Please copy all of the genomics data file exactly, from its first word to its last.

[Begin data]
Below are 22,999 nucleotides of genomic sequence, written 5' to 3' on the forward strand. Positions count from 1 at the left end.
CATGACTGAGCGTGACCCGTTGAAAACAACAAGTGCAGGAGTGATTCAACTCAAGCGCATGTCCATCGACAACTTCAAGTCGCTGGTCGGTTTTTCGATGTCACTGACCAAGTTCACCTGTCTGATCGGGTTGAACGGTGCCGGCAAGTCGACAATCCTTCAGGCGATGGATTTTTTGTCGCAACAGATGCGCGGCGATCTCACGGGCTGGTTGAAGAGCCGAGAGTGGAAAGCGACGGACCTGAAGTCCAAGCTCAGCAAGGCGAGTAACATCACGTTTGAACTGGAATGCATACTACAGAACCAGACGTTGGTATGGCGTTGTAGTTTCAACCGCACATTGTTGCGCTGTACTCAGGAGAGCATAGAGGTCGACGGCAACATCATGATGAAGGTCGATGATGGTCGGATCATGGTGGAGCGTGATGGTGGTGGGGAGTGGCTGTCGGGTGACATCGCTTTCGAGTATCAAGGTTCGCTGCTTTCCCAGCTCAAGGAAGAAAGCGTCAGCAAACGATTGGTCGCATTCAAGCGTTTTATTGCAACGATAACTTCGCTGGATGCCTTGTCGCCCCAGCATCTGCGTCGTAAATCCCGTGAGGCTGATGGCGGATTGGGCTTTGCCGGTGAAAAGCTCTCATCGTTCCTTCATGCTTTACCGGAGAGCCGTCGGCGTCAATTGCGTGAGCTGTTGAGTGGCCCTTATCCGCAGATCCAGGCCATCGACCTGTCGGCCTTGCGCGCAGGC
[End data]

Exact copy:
Below are 22,999 nucleotides of genomic sequence, written 5' to 3' on the forward strand. Positions count from 1 at the left end.
CATGACTGAGCGTGACCCGTTGAAAACAACAAGTGCAGGAGTGATTCAACTCAAGCGCATGTCCATCGACAACTTCAAGTCGCTGGTCGGTTTTTCGATGTCACTGACCAAGTTCACCTGTCTGATCGGGTTGAACGGTGCCGGCAAGTCGACAATCCTTCAGGCGATGGATTTTTTGTCGCAACAGATGCGCGGCGATCTCACGGGCTGGTTGAAGAGCCGAGAGTGGAAAGCGACGGACCTGAAGTCCAAGCTCAGCAAGGCGAGTAACATCACGTTTGAACTGGAATGCATACTACAGAACCAGACGTTGGTATGGCGTTGTAGTTTCAACCGCACATTGTTGCGCTGTACTCAGGAGAGCATAGAGGTCGACGGCAACATCATGATGAAGGTCGATGATGGTCGGATCATGGTGGAGCGTGATGGTGGTGGGGAGTGGCTGTCGGGTGACATCGCTTTCGAGTATCAAGGTTCGCTGCTTTCCCAGCTCAAGGAAGAAAGCGTCAGCAAACGATTGGTCGCATTCAAGCGTTTTATTGCAACGATAACTTCGCTGGATGCCTTGTCGCCCCAGCATCTGCGTCGTAAATCCCGTGAGGCTGATGGCGGATTGGGCTTTGCCGGTGAAAAGCTCTCATCGTTCCTTCATGCTTTACCGGAGAGCCGTCGGCGTCAATTGCGTGAGCTGTTGAGTGGCCCTTATCCGCAGATCCAGGCCATCGACCTGTCGGCCTTGCGCGCAGGC